I think Suzuki still makes their outboards that run on kerosene. But that's mostly of interest where kerosene prices are heavily subsidized and for some reason, it cuts engine life in half.

    IMO, a natural gas outboard would be interesting on a trailered boat (or where the marina has a compressor). The tanks are heavy but the fuel price is attractive. Safety is good (nat gas rises).
  8. El_Guero

    El_Guero Previous Member

    Only if your natural gas has zero ethane in it ....


    And no sparks.
  9. jonr
    Joined: Sep 2008
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    Location: Great Lakes

    jonr Senior Member

    My understanding is that all natural gas rises, whether the ethane has been removed or not. Mixed gases (like methane and ethane) do not separate when released into the air (it's actually quite hard to get the ethane separated out of nat gas).
  10. Albert Jr.

    Albert Jr. Previous Member

    Alright, thanks.

    Kerosene is the cheapest we have for sale, only outboard I know that can run
    on it is the e-tec 55 mfe which is extremely expensive.
    There is a brand called Lehr that sells gas engines if by gas you mean propane.
  11. Ilan Voyager
    Joined: May 2004
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    Location: Cancun Mexico

    Ilan Voyager Senior Member

    Thanks, Mr Efficiency about the Klaxon brand. I got a lesson; never be too affirmative...
    I made a search. The fact it's Chinese does not bother me too much, the true problem is the real quality...The 9 HP is awful and noisy in a video in You Tube. A guy in Ebay is trying to sell them. The 40 HP is around 8500 USD, if I'm not mistaken, so at 150 hours/year of yachting use it's not valuable compared to any gas 60 HP.
    Also diesel engines revving at 5000 RPM doesn't seem to be enough reliable to justify the price. The stinky problem with diesel on a small boat is that fuel is smelly and greasy...no one drop outside, or seasickness guaranteed.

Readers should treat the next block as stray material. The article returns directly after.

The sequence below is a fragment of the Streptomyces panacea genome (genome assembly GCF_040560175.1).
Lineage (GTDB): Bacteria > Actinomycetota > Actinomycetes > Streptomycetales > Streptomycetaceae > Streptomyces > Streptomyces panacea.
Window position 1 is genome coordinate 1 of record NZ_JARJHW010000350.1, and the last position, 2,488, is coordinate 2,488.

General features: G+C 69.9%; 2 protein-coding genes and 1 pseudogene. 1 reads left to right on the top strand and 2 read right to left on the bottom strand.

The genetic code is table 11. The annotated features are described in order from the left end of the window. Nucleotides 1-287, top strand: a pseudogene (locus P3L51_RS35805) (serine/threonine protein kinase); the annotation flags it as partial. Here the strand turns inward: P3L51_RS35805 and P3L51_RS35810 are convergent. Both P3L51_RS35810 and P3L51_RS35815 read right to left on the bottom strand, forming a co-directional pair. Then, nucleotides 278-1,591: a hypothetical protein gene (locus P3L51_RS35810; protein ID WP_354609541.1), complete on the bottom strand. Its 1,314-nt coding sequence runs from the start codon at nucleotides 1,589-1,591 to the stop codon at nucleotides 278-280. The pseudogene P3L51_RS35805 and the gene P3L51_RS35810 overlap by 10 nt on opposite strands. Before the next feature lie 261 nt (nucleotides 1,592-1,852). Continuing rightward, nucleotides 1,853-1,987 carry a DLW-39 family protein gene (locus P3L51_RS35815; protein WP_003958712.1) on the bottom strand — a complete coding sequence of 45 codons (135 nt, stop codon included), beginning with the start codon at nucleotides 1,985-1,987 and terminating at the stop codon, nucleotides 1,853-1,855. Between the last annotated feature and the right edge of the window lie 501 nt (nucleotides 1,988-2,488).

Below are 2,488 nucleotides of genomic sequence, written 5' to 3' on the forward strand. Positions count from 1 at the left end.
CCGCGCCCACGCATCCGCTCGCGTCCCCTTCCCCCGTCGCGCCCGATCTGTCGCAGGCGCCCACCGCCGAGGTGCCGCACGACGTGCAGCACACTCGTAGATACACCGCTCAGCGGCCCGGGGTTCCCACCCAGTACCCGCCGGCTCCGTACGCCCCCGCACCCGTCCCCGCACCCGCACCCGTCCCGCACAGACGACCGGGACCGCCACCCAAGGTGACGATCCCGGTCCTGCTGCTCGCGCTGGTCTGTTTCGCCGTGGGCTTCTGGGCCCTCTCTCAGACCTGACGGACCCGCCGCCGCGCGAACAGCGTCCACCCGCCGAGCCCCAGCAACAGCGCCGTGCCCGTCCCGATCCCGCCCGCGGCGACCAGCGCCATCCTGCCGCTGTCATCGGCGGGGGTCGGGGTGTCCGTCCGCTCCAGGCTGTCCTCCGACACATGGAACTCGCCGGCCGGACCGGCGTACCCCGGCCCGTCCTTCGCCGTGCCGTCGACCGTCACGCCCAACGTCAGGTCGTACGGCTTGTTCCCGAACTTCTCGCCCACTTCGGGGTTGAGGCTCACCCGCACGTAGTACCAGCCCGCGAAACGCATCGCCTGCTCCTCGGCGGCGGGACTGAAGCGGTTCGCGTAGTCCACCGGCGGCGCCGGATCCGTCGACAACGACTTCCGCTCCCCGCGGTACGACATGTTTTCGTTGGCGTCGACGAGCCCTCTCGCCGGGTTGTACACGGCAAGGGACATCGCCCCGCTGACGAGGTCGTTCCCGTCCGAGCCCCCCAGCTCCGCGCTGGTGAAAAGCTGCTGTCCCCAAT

LPG woulld be more useful for outboards and small engines than natural gas, as it liquefies at low pressure so the tanks are smaller and cheaper. Precautions are similar to gasoline, and finally it's no more dangerous with the good installation. Gas detectors are imperative on a enclosed boat. The actual problem is the short life of the ordinary tanks because of corrosion.
    I think that the over cost of the initial investment and the eventual problems of tanks are not worth the trouble for a "yachtman", unless you are using the engine professionally and having enough hours (at least 500 hours a year) to get significant savings. The difference of price between gasoline and LPG must be high enough to make the thing interesting....

    For example in the Mexican context, with diesel almost as expensive as gasoline, on small diving boats (26 to 30 feet) working 1200 hours/year, it's not worthy to go to diesel, as it's too long to get a return of investment. And the boats being on the beach, with no marina services, LPG tanks are highly unpractical.

  12. michael pierzga
    Joined: Dec 2008
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    michael pierzga Senior Member